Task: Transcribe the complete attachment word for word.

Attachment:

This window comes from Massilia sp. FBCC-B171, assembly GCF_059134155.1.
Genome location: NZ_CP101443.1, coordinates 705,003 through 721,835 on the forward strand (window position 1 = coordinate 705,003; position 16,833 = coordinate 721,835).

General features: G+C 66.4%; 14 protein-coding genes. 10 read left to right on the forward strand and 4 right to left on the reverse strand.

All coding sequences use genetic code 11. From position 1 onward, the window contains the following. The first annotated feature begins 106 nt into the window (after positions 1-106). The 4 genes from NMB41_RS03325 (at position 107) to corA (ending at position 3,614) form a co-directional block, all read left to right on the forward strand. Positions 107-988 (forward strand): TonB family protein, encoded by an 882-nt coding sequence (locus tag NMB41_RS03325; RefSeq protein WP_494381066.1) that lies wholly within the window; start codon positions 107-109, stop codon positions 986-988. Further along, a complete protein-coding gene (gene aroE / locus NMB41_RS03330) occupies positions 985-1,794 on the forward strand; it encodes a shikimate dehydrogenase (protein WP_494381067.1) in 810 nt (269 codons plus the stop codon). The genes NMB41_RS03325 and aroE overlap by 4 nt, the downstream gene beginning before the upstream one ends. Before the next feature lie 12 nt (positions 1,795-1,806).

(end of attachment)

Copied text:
This window comes from Massilia sp. FBCC-B171, assembly GCF_059134155.1.
Genome location: NZ_CP101443.1, coordinates 705,003 through 721,835 on the forward strand (window position 1 = coordinate 705,003; position 16,833 = coordinate 721,835).

General features: G+C 66.4%; 14 protein-coding genes. 10 read left to right on the forward strand and 4 right to left on the reverse strand.

All coding sequences use genetic code 11. From position 1 onward, the window contains the following. The first annotated feature begins 106 nt into the window (after positions 1-106). The 4 genes from NMB41_RS03325 (at position 107) to corA (ending at position 3,614) form a co-directional block, all read left to right on the forward strand. Positions 107-988 (forward strand): TonB family protein, encoded by an 882-nt coding sequence (locus tag NMB41_RS03325; RefSeq protein WP_494381066.1) that lies wholly within the window; start codon positions 107-109, stop codon positions 986-988. Further along, a complete protein-coding gene (gene aroE / locus NMB41_RS03330) occupies positions 985-1,794 on the forward strand; it encodes a shikimate dehydrogenase (protein WP_494381067.1) in 810 nt (269 codons plus the stop codon). The genes NMB41_RS03325 and aroE overlap by 4 nt, the downstream gene beginning before the upstream one ends. Before the next feature lie 12 nt (positions 1,795-1,806).